Wednesday, March 10, 2010

Nazi running for Austrian president (in 2010)

From, March 08, 2010, by AFP correspondents in Vienna:

A FAR-RIGHT candidate for Austria's presidential election has brought the country's dark past to the surface once more, after denouncing a law banning Nazi groups and Holocaust denial.

Barbara Rosenkranz, 51, a regional party leader for the far-right Freedom Party (FPOe) who was nominated last week, looks to be the sole candidate to run against incumbent President Heinz Fischer, a Social Democrat, on April 25.

But her comments supporting the scrapping of Austria's tough prohibition law have renewed the debate about a Nazi heritage the small alpine country has never fully come to terms with.

Austrian leaders and the press already fear for the country's image abroad. [Why is it always the "image" that's the issue? Don't just patch up the face, fix the whole rotten body... - SL]

Under the 1947 Verbotsgesetz law, anyone who seeks to set up a Nazi organisation, propagates Nazi ideology or denies Nazi crimes can be jailed for up to 20 years.

But Ms Rosenkranz, a mother of ten and the wife of an outspoken figure in Austria's far-right scene, insists the law constitutes "an unnecessary restriction" and that, on the contrary, people should be allowed freedom of opinion.

In 2003, the European Court of Human Rights already allowed a journalist's description of her as a "closet-Nazi", noting that her attitude towards Nazism was ambiguous.

Such comments from a woman running for the country's highest office prompted scorching criticism from politicians of all colours, civil groups and the Catholic Church.

Ms Rosenkranz's own supporters also did what they could to limit the damage.

"Somebody like this is not eligible for election," said Vienna's Archbishop Cardinal Christoph Schoenborn, while the Jewish community described her as "an embarrassment for Austria."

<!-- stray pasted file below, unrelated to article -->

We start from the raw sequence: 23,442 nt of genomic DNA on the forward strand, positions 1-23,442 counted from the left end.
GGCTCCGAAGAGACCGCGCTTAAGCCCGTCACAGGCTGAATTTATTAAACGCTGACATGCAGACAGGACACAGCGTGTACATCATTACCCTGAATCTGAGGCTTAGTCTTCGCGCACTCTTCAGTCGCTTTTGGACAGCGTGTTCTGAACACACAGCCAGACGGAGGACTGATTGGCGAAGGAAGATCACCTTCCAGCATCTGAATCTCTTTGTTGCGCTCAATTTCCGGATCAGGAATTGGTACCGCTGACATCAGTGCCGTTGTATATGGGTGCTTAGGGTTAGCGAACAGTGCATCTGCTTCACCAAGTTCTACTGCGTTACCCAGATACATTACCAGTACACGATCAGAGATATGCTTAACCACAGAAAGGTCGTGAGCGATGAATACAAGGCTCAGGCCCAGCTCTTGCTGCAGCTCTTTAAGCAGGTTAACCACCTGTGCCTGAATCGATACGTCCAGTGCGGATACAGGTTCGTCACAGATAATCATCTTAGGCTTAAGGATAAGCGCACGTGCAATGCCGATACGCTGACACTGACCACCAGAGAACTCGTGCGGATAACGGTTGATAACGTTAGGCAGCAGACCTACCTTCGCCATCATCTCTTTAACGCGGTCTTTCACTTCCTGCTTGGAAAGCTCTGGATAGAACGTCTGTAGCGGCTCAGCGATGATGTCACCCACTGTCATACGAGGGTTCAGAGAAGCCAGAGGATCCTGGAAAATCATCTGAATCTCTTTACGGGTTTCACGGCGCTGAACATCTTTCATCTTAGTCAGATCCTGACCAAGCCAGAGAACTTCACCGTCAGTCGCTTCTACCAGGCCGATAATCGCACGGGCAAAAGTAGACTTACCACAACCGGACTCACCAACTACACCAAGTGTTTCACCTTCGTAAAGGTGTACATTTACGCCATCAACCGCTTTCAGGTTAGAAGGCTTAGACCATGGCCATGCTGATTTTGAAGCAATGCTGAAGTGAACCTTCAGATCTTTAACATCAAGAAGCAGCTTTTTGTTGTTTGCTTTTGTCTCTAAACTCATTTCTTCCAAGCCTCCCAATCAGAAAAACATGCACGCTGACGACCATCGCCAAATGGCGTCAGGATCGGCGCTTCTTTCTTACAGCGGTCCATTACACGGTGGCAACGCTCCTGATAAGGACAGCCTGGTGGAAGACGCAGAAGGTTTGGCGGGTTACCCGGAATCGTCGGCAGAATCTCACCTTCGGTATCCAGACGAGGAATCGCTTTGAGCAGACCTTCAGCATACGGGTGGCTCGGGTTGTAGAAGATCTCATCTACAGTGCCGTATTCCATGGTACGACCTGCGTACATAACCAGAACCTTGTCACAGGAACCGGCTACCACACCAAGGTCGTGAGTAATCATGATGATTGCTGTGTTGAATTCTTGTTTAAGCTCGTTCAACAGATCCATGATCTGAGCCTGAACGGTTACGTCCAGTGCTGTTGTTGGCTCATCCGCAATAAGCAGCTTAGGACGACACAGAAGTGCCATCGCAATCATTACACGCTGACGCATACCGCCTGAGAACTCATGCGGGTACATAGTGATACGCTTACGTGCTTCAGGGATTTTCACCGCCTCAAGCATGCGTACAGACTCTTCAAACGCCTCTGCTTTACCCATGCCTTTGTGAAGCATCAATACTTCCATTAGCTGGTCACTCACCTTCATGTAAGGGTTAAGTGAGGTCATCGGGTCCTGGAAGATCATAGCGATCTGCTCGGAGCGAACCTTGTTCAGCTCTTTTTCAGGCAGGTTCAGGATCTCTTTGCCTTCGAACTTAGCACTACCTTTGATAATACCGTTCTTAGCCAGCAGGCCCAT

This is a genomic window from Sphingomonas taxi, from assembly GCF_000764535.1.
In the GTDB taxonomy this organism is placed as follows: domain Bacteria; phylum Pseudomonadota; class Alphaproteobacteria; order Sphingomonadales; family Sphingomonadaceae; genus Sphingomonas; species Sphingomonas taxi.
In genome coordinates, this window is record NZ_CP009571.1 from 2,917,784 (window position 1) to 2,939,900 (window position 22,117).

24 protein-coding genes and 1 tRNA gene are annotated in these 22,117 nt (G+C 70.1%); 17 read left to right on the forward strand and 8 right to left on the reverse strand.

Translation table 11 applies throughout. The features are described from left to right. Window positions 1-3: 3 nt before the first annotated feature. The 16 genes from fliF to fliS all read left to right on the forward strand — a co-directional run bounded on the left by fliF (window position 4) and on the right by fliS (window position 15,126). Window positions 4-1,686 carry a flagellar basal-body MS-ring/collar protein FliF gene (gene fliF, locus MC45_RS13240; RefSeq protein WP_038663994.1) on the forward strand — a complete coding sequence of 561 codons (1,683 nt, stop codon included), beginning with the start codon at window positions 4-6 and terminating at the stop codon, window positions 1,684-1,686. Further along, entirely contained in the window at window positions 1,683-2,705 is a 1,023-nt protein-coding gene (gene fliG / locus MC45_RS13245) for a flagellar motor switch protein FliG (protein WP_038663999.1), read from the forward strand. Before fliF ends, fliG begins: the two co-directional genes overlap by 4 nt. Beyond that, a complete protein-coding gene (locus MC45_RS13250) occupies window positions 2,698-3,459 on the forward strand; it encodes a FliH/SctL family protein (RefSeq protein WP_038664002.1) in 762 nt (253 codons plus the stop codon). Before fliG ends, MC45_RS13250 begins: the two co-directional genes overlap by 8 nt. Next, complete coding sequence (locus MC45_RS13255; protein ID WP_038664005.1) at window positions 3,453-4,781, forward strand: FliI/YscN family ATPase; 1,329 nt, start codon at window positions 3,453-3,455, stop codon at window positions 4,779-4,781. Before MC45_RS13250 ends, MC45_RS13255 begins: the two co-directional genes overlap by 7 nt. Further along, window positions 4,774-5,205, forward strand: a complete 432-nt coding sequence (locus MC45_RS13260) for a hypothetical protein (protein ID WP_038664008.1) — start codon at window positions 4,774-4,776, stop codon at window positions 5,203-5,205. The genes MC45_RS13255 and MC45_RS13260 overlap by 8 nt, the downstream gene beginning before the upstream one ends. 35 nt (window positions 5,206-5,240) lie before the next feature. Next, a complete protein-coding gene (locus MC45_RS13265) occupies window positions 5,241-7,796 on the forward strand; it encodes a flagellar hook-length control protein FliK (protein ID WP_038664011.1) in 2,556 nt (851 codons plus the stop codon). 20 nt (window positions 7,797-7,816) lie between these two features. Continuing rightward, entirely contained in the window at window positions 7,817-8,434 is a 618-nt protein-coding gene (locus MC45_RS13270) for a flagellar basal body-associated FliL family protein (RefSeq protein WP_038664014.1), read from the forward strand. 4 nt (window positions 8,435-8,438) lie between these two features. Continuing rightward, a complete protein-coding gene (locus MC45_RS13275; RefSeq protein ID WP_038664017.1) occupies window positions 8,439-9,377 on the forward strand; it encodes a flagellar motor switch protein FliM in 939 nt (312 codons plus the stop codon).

"Rosenkranz challenges the Republic's anti-fascist foundation, that is unacceptable," Social Democrat Defence Minister Norbert Darabos said.

Meanwhile, Hans Dichand, publisher of the influential tabloid Kronen Zeitung, reversed his earlier position and urged Ms Rosenkranz to "distance herself from all national-socialist ideas", just days after he had called on voters to support her.

...[Ms Rosenkranz's] local priest revealed she had left the Church years ago and that none of her ten children - who carry old German names like Mechthild, Hildrun, Arne or Sonnhild - had been baptised.

She has also come under fire over her husband's connections with top figures in the Austrian and German far-right scene.

Horst Jakob Rosenkranz, who was once a member of the now banned neo-Nazi NPD party, still publishes a far-right newspaper called Fakten (Facts).

Ms Rosenkranz has never distanced herself from his activities, but in an interview with the daily Die Presse published overnight, she said: "I have never shown I was close to Nazism...."

...Commentators already fear the "horror scenario" of a far-right presidential win - especially if turnout remains low as expected - while anti-Semitic comments have already appeared in her support in online forums...

Also see the following postings Austria:

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